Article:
"In the interest of peace in the empire, moreover, Luther and his Wittenberg colleagues were prepared to make major concessions to the jurisdictional authority of the Catholic bishops. Accordingly, at the Diet of Augsburg in 1530, Melanchthon, acting with the full knowledge and support of Luther and the Saxon government, offered restitution of the jurisdiction of the Catholic bishops over the Evangelical congregations on the condition that the bishops ordain Evangelical priests and recognize the legitimacy of Communion in both kinds, clerical marriage, and the Mass in German. This offer remained on the table through all the failed attempts of the 1530's and 1540's to find a peaceful solution to the religious divisions in the empire" (LW 59:276).

He then turned to the Bible, a book, as the sole source of authority. Can a book ever be a sole source of authority? Can the Constitution of the United States stand alone without an authoritative body to interpret it? What authoritative body is there to resolve disputes between opposing interpretations of the laws written within it? How long would this country have lasted if the founding fathers had not had the foresight to establish a Supreme Court, which has the final word in the interpretation of the Law of the Land? This country would have been split into factions right from the very beginning.

Luther is simply one of a number of people throughout history that have held Scripture as the sole infallible rule for the church. This does not deny that there are other authorities over the life of a Christian, but it does deny that there are other infallible authorities over the life of a Christian. All authorities less-than-God are subject to the sole infallible rule of the Scriptures. See William Webster and David King's, Holy Scripture: The Ground and Pillar of Our Faith Volume III- The Writings of the Church Fathers Affirming the Reformation Principle of Sola Scriptura (WA: Christian Resources, 2001). There are numerous people throughout history that look to Scripture as the sole infallible rule, and likewise recognize lesser authorities governing the life of the church. See some examples, here.

The very earliest mention of the false doctrine of Sola Scriptura was by Martin Luther as he was questioned in the Synod of Augsburg (Germany) in October 1518.

This claim that sola scriptura originated with Luther was shown to be blatantly false above.

Reformation historians don't typically refer to Luther's meeting with Cajetan as "the Synod of Augsburg." In fact if you Google "Synod of Augsburg" you'll get hits to  many different meetings. Further, I'd be interested in seeing any statement from Luther using the phrase "sola scriptura" during his meetings with Cajetan. On the other hand, Luther certainly argued against Cajetan using the authority of the Scriptures.

Interestingly, Cajetan argued during this meeting that the Pope was above councils and Scriptures. Now you tell me if Cajetan actually had the correct view of Rome's authority during this meeting? If you think Luther was guilty of false doctrine, you should throw Cajetan in with Luther as well.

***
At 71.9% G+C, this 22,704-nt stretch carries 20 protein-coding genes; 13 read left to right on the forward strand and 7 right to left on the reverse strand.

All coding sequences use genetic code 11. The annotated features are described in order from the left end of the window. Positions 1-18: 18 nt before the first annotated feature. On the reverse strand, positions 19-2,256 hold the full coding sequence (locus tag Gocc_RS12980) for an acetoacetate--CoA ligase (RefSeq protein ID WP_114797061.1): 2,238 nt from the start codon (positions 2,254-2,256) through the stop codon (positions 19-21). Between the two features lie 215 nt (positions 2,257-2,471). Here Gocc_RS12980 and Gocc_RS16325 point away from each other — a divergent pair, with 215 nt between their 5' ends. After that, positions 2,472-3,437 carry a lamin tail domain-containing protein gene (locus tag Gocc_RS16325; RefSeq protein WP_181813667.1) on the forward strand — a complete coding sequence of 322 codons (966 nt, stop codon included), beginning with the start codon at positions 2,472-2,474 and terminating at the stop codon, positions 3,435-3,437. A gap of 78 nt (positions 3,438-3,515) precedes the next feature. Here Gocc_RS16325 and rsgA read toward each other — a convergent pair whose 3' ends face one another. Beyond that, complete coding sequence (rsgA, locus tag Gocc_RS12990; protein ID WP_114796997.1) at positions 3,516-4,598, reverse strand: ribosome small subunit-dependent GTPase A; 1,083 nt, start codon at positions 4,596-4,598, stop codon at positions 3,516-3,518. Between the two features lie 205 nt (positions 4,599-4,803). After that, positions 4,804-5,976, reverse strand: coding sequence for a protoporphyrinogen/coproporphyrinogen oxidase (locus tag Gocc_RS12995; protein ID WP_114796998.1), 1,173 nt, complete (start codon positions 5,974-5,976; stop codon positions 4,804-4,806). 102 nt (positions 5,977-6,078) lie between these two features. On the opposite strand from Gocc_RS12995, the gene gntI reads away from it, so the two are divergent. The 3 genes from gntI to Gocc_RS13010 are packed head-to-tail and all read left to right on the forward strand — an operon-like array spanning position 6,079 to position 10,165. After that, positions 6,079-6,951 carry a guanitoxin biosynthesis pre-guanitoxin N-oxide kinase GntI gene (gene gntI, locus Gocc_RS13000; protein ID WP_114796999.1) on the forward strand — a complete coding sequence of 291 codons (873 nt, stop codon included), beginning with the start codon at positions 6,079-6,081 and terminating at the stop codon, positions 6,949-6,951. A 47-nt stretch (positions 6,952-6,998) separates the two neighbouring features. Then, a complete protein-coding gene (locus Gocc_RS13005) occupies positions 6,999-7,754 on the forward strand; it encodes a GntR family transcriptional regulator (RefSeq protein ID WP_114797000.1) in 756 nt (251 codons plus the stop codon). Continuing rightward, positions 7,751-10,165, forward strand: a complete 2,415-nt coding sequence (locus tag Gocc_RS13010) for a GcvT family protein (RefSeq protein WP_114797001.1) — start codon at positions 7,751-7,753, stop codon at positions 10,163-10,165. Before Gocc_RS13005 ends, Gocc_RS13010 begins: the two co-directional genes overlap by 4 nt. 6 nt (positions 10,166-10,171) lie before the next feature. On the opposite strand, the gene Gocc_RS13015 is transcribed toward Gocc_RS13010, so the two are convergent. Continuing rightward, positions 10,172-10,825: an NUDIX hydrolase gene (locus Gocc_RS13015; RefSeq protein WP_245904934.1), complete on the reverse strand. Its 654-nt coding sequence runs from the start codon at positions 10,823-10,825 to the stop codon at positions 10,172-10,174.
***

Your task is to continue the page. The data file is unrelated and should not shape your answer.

In his appeal to the Council, Luther placed the Bible and his interpretation of it, above the Pope.

Certainly Luther and Cajetan discussed authority, and, as I stated above, Cajetan placed the Pope over both the Scripture and Council. The reason for this sort of confusion is the Roman Church didn't have this stuff completely worked out. That is, Luther and Cajetan weren't discussing something new, they were discussing an authoirty issue that had been around for a long time. As to Luther's "interpretation", you seem to assume Rome has actually infallibly interpreted the Bible. Demonstrate then what Bible passages Luther interpreted while in dialog with Cajetan were against an infallibly defined Biblical text.

Even so he admitted the authority of the Synod and of the Bible were equivalent, only in the hope that the Synod would give him a favorable decision.

I'd be very interested in seeing anything from the October 1518 negotiations with Cajetan in which Luther did this. I simply don't recall this from Augsburg, October 1518. This point appears to be directly taken from Grisar on page 338, a point that Grisar doesn't footnote. He may be referring to Luther's account of his meeting with Cajetan at Augsburg (WA 2; LW 31) since that's the context he's working in. There Luther argues for the authority of the scriptures over a pope or council.

In the Leipzig Disputation in July 1519, Luther went a step further and declared that Scripture ranked above a Church Council, and that Ecumenical Councils had already erred in matters of faith. As a result he was branded a heretic.

Certainly many of the papists thought Luther to be a heretic before 1519, but it's my understanding he was officially deemed a heretic at the Diet of Worms in 1521.  As to Luther going "a step further" this ignores the sort of people Luther was up against. They were arguing things like, "He who does not hold the teaching of the Roman Church and the Pope as an infallible rule of faith, from which even Holy Scripture draws its power and authority, he is a heretic."